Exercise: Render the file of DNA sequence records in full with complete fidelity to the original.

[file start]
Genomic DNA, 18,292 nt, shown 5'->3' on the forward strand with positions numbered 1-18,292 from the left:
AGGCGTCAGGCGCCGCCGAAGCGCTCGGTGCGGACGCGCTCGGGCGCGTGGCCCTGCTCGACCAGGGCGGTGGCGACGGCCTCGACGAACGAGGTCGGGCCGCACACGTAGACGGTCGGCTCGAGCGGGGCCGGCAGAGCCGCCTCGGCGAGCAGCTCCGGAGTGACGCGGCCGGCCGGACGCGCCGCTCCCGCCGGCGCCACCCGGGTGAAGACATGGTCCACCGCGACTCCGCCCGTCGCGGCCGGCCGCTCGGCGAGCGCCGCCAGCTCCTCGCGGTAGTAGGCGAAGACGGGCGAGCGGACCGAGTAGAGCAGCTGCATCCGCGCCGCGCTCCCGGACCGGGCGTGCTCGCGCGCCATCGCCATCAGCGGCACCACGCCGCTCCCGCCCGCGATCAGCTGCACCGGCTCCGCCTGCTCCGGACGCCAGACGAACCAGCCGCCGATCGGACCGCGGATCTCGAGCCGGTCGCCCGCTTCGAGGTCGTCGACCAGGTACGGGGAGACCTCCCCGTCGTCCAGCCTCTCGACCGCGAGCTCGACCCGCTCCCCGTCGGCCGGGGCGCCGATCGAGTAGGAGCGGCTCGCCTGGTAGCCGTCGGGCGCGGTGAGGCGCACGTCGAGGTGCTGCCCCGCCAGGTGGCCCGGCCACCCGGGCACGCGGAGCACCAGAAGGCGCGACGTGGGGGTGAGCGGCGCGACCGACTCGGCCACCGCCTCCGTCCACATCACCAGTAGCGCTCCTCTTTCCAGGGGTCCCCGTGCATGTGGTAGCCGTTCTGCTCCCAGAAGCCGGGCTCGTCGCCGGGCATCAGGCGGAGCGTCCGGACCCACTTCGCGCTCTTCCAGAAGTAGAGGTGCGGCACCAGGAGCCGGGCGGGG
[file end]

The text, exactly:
Genomic DNA, 18,292 nt, shown 5'->3' on the forward strand with positions numbered 1-18,292 from the left:
AGGCGTCAGGCGCCGCCGAAGCGCTCGGTGCGGACGCGCTCGGGCGCGTGGCCCTGCTCGACCAGGGCGGTGGCGACGGCCTCGACGAACGAGGTCGGGCCGCACACGTAGACGGTCGGCTCGAGCGGGGCCGGCAGAGCCGCCTCGGCGAGCAGCTCCGGAGTGACGCGGCCGGCCGGACGCGCCGCTCCCGCCGGCGCCACCCGGGTGAAGACATGGTCCACCGCGACTCCGCCCGTCGCGGCCGGCCGCTCGGCGAGCGCCGCCAGCTCCTCGCGGTAGTAGGCGAAGACGGGCGAGCGGACCGAGTAGAGCAGCTGCATCCGCGCCGCGCTCCCGGACCGGGCGTGCTCGCGCGCCATCGCCATCAGCGGCACCACGCCGCTCCCGCCCGCGATCAGCTGCACCGGCTCCGCCTGCTCCGGACGCCAGACGAACCAGCCGCCGATCGGACCGCGGATCTCGAGCCGGTCGCCCGCTTCGAGGTCGTCGACCAGGTACGGGGAGACCTCCCCGTCGTCCAGCCTCTCGACCGCGAGCTCGACCCGCTCCCCGTCGGCCGGGGCGCCGATCGAGTAGGAGCGGCTCGCCTGGTAGCCGTCGGGCGCGGTGAGGCGCACGTCGAGGTGCTGCCCCGCCAGGTGGCCCGGCCACCCGGGCACGCGGAGCACCAGAAGGCGCGACGTGGGGGTGAGCGGCGCGACCGACTCGGCCACCGCCTCCGTCCACATCACCAGTAGCGCTCCTCTTTCCAGGGGTCCCCGTGCATGTGGTAGCCGTTCTGCTCCCAGAAGCCGGGCTCGTCGCCGGGCATCAGGCGGAGCGTCCGGACCCACTTCGCGCTCTTCCAGAAGTAGAGGTGCGGCACCAGGAGCCGGGCGGGG